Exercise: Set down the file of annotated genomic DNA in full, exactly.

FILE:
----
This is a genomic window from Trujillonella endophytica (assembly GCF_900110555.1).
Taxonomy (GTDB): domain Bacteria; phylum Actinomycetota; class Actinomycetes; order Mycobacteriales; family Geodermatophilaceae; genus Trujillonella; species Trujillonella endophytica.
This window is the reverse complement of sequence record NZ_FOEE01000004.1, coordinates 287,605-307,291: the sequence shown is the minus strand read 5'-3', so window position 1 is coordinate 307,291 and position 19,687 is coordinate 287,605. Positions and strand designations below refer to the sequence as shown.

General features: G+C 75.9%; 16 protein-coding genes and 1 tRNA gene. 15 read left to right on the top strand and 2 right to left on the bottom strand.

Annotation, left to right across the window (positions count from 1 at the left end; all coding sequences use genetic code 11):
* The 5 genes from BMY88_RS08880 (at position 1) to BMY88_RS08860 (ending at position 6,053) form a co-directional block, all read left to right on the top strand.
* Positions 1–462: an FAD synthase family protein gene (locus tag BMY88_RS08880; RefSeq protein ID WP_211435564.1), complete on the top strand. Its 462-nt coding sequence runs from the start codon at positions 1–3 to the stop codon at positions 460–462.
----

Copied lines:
This is a genomic window from Trujillonella endophytica (assembly GCF_900110555.1).
Taxonomy (GTDB): domain Bacteria; phylum Actinomycetota; class Actinomycetes; order Mycobacteriales; family Geodermatophilaceae; genus Trujillonella; species Trujillonella endophytica.
This window is the reverse complement of sequence record NZ_FOEE01000004.1, coordinates 287,605-307,291: the sequence shown is the minus strand read 5'-3', so window position 1 is coordinate 307,291 and position 19,687 is coordinate 287,605. Positions and strand designations below refer to the sequence as shown.

General features: G+C 75.9%; 16 protein-coding genes and 1 tRNA gene. 15 read left to right on the top strand and 2 right to left on the bottom strand.

Annotation, left to right across the window (positions count from 1 at the left end; all coding sequences use genetic code 11):
* The 5 genes from BMY88_RS08880 (at position 1) to BMY88_RS08860 (ending at position 6,053) form a co-directional block, all read left to right on the top strand.
* Positions 1–462: an FAD synthase family protein gene (locus tag BMY88_RS08880; RefSeq protein ID WP_211435564.1), complete on the top strand. Its 462-nt coding sequence runs from the start codon at positions 1–3 to the stop codon at positions 460–462.